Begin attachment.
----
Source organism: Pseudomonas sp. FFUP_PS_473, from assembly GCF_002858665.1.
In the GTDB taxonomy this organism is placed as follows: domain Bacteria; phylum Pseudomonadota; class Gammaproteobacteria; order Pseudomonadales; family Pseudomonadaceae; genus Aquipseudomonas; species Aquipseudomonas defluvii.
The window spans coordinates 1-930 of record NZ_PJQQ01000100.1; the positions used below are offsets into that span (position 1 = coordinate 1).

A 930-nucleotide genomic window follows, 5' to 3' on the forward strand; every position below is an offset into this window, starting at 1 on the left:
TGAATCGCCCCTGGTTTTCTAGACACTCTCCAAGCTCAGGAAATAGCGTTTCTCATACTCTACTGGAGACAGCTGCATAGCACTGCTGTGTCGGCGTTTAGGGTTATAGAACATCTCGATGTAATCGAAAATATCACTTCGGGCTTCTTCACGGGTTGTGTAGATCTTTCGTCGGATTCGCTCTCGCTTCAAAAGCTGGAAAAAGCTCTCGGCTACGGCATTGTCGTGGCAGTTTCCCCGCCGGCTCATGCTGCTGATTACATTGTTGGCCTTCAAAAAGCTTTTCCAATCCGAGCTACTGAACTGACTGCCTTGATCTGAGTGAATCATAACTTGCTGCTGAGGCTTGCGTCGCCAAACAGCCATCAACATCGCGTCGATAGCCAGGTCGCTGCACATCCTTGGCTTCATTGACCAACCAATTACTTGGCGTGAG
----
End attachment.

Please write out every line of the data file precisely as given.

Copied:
Source organism: Pseudomonas sp. FFUP_PS_473, from assembly GCF_002858665.1.
In the GTDB taxonomy this organism is placed as follows: domain Bacteria; phylum Pseudomonadota; class Gammaproteobacteria; order Pseudomonadales; family Pseudomonadaceae; genus Aquipseudomonas; species Aquipseudomonas defluvii.
The window spans coordinates 1-930 of record NZ_PJQQ01000100.1; the positions used below are offsets into that span (position 1 = coordinate 1).

A 930-nucleotide genomic window follows, 5' to 3' on the forward strand; every position below is an offset into this window, starting at 1 on the left:
TGAATCGCCCCTGGTTTTCTAGACACTCTCCAAGCTCAGGAAATAGCGTTTCTCATACTCTACTGGAGACAGCTGCATAGCACTGCTGTGTCGGCGTTTAGGGTTATAGAACATCTCGATGTAATCGAAAATATCACTTCGGGCTTCTTCACGGGTTGTGTAGATCTTTCGTCGGATTCGCTCTCGCTTCAAAAGCTGGAAAAAGCTCTCGGCTACGGCATTGTCGTGGCAGTTTCCCCGCCGGCTCATGCTGCTGATTACATTGTTGGCCTTCAAAAAGCTTTTCCAATCCGAGCTACTGAACTGACTGCCTTGATCTGAGTGAATCATAACTTGCTGCTGAGGCTTGCGTCGCCAAACAGCCATCAACATCGCGTCGATAGCCAGGTCGCTGCACATCCTTGGCTTCATTGACCAACCAATTACTTGGCGTGAG